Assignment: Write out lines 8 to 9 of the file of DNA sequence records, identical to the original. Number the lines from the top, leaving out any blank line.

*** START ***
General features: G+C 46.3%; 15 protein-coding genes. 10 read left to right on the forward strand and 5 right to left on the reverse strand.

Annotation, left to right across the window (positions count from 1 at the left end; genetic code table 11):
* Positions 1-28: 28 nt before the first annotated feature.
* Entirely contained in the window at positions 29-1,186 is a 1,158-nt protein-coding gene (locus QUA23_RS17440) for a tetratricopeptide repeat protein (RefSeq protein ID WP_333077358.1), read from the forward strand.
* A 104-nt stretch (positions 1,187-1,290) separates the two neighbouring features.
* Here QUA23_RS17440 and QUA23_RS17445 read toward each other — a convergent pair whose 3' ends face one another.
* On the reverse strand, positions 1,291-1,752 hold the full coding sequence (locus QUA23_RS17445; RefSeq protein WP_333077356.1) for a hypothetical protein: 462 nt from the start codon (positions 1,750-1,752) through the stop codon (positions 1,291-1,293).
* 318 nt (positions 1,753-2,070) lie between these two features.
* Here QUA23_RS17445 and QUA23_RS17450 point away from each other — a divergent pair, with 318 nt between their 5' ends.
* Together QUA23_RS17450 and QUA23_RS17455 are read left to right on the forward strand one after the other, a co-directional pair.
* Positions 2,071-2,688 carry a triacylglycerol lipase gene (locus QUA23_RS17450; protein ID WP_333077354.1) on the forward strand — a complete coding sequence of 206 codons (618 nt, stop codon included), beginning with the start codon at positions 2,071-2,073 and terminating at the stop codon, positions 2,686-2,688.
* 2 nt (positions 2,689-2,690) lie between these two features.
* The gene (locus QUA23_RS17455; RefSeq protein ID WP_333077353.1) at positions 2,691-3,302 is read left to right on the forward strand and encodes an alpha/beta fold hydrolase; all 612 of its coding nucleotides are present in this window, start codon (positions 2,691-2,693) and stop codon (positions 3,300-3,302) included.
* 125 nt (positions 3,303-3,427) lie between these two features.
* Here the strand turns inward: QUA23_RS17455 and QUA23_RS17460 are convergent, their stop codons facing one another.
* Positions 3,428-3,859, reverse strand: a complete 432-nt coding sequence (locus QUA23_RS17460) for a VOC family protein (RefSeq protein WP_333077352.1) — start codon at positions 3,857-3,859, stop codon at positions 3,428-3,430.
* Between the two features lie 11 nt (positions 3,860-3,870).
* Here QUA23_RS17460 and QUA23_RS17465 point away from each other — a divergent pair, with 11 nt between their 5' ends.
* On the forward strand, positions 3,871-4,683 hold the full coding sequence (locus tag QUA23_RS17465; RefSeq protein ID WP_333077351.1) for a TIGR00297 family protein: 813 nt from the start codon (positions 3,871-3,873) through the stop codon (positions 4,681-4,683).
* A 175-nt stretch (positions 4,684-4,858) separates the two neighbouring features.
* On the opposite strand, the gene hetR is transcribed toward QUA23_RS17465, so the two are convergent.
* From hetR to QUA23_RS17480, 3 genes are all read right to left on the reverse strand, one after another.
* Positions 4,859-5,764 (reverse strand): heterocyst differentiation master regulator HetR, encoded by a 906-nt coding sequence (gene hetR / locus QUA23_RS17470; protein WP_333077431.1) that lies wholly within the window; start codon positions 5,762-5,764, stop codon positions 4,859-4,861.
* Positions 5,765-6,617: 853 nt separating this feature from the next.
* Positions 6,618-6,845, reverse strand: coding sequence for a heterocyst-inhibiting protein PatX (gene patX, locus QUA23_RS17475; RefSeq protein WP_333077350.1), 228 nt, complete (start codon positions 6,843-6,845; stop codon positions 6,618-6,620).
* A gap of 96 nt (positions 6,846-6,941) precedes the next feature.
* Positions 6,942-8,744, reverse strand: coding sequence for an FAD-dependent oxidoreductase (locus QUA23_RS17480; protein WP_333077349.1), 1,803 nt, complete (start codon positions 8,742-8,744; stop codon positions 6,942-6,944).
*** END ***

* 318 nt (positions 1,753-2,070) lie between these two features.
* Here QUA23_RS17445 and QUA23_RS17450 point away from each other — a divergent pair, with 318 nt between their 5' ends.